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PRI's Environmental News Magazine

September 30, 1994

Air Date: September 30, 1994

SEGMENTS

Reconsidering The World's Bread Basket / Becky Rumsey

Becky Rumsey reports from central Kansas on the findings of the Land Institute, which advocates a return to the prairie's native grain ecosystem. Returning to the original grains could lessen soil erosion, water and pesticide use, and increase long term crop yields. (07:22)

Empowering Pakistani Women

Host Steve Curwood speaks with Pakistani journalist Nafisa Hoodhby on the many challenges facing the Islamic nation if they are to meet the goals recently outlined at the Cairo Conference on Global Population. (05:39)

Let Exxon Pay / Nancy Lord

Commentator Nancy Lord expresses her view on the $5 billion in damages a jury recently awarded to Alaskan plaintiffs for the oil spill in Prince William Sound. (03:14)

Biophilia Response

Listeners discuss the recent broadcast about Edward O. Wilson and other scientists' theories that people and nature are genetically linked. (05:12)

Show Credits and Funders

Show Transcript

Copyright (c) 1994 by World Media Foundation. No portion of this transcript may be copied, sold, or transmitted without the written authority of World Media Foundation.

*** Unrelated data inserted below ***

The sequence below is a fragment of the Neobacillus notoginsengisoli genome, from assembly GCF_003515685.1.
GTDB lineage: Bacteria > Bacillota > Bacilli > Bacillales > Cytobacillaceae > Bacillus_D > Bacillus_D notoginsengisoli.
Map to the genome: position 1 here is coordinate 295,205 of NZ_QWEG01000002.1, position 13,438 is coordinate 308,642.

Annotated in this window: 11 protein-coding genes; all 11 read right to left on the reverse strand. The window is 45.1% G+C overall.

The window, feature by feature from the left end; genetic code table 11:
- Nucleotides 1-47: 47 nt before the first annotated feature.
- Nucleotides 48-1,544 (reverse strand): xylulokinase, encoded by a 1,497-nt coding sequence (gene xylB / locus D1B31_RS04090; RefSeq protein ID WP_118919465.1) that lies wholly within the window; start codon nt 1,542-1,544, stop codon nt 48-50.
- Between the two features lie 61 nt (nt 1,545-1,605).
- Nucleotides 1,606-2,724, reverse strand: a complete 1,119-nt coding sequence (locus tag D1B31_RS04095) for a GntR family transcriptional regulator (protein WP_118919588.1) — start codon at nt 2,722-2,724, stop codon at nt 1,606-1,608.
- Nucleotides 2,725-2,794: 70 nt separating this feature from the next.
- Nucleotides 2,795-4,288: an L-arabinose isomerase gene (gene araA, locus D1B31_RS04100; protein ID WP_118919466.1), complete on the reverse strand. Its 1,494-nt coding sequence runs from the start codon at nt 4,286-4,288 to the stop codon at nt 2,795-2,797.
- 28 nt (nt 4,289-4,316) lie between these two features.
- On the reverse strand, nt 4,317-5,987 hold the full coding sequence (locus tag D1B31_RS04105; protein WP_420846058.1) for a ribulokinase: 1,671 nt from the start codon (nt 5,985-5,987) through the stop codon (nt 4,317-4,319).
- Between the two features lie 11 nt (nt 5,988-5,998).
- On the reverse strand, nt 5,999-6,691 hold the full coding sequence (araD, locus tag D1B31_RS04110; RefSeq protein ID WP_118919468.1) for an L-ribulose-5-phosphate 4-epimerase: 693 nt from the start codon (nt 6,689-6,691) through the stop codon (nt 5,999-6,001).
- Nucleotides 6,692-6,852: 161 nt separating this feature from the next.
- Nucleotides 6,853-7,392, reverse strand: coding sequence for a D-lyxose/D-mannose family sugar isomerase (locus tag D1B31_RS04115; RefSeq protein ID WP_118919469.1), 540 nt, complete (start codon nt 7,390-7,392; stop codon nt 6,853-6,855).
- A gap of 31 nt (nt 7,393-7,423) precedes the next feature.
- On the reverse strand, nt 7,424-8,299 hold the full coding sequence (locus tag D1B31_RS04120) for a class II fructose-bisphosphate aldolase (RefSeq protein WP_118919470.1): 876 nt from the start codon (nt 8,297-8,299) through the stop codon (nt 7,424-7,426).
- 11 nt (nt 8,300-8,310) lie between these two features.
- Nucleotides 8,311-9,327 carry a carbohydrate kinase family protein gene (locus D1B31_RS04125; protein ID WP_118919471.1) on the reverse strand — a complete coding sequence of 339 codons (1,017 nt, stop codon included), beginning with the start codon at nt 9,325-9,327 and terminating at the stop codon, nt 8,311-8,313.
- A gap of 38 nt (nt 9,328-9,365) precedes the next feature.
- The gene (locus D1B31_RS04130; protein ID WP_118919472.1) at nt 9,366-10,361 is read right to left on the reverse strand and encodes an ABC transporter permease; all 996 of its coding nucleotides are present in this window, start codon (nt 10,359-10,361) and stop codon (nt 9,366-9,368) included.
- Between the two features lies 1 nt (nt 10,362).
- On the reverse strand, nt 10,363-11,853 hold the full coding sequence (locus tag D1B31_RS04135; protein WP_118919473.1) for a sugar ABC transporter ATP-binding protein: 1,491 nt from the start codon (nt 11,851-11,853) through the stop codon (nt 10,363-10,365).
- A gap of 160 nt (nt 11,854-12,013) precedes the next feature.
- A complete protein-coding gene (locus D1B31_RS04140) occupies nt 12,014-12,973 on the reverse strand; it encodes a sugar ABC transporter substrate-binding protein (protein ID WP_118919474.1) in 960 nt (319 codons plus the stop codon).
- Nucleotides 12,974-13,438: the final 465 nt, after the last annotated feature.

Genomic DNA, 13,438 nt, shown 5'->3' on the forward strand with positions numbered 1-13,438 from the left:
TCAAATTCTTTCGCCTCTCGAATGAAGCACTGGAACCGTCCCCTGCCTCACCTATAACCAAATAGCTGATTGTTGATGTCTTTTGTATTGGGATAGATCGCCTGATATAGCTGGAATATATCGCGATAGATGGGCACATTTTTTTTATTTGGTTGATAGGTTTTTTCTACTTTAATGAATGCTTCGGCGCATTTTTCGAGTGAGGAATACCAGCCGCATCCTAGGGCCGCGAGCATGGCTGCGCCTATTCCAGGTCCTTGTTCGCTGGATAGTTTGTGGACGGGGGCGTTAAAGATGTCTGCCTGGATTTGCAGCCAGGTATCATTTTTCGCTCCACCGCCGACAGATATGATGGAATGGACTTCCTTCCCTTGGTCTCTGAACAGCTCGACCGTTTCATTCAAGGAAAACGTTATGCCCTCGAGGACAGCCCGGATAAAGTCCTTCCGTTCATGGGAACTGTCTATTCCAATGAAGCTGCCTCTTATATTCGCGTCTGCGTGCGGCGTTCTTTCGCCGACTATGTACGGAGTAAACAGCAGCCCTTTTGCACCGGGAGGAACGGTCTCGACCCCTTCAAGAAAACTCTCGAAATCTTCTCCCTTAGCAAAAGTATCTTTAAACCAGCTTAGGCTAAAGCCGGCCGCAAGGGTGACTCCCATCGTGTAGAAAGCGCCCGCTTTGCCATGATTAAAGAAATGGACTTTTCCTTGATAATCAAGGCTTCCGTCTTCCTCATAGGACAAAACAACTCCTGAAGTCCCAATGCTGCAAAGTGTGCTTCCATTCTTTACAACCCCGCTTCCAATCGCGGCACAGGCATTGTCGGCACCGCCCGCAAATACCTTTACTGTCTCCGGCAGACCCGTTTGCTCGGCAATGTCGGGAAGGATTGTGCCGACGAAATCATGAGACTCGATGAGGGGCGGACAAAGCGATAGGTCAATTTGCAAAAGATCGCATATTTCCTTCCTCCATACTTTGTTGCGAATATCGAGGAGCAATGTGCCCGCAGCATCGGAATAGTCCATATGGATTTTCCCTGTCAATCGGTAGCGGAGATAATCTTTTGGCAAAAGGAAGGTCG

HOST: Steve Curwood
NEWSCASTER: Jan Nunley
REPORTERS: Doug Phillips, Michael Lawton, Liana Thompson, Becky Rumsey
GUEST: Nafisa Hoodbhoy
COMMENTATOR: Nancy Lord

(Theme music intro)

CURWOOD: From National Public Radio, this is Living on Earth.

(Music up and under)

CURWOOD: I'm Steve Curwood.

A century and a half ago, Europeans began plowing the tall grass prairie on North America's Great Plains to grow wheat and corn. The prairie became the world's bread basket, but now the area is dependent on pesticides and fertilizers. A sustainable future may lie in a return to native plants.

JACKSON: If you compare, say, a wheat field or a corn field with a prairie, you see that the prairie runs on sunlight; wheat field runs on fossil fuel.

CURWOOD: Also, empowering women is key to the world's new population strategy, but that' s a tall order in many nations.

HUDBOY: In Pakistan, one of the things that cannot be implemented is the talk about empowerment of women. Very few women even venture out on the streets.

CURWOOD: On Living on Earth, right after this news.

Environmental News

NUNLEY: I'm Jan Nunley with this summary of environmental news. The search is on for a new location for Disney's American History Theme Park. Disney officials say the company still hopes to build the park in eastern Virginia, near the nation's Capitol, and Virginia officials hope they can work out a deal on a new site. Disney scrapped plans to build the park near a Civil War battlefield 30 miles west of Washington. The plans received local officials' approval, but met with stiff opposition from historians and environmentalists.

The Federal Government has unveiled am ambitious draft plan to improve the health of the Florida Everglades. The plan would partially reverse decades of destruction caused by water diversions in central and south Florida. From Miami, Doug Phillips reports.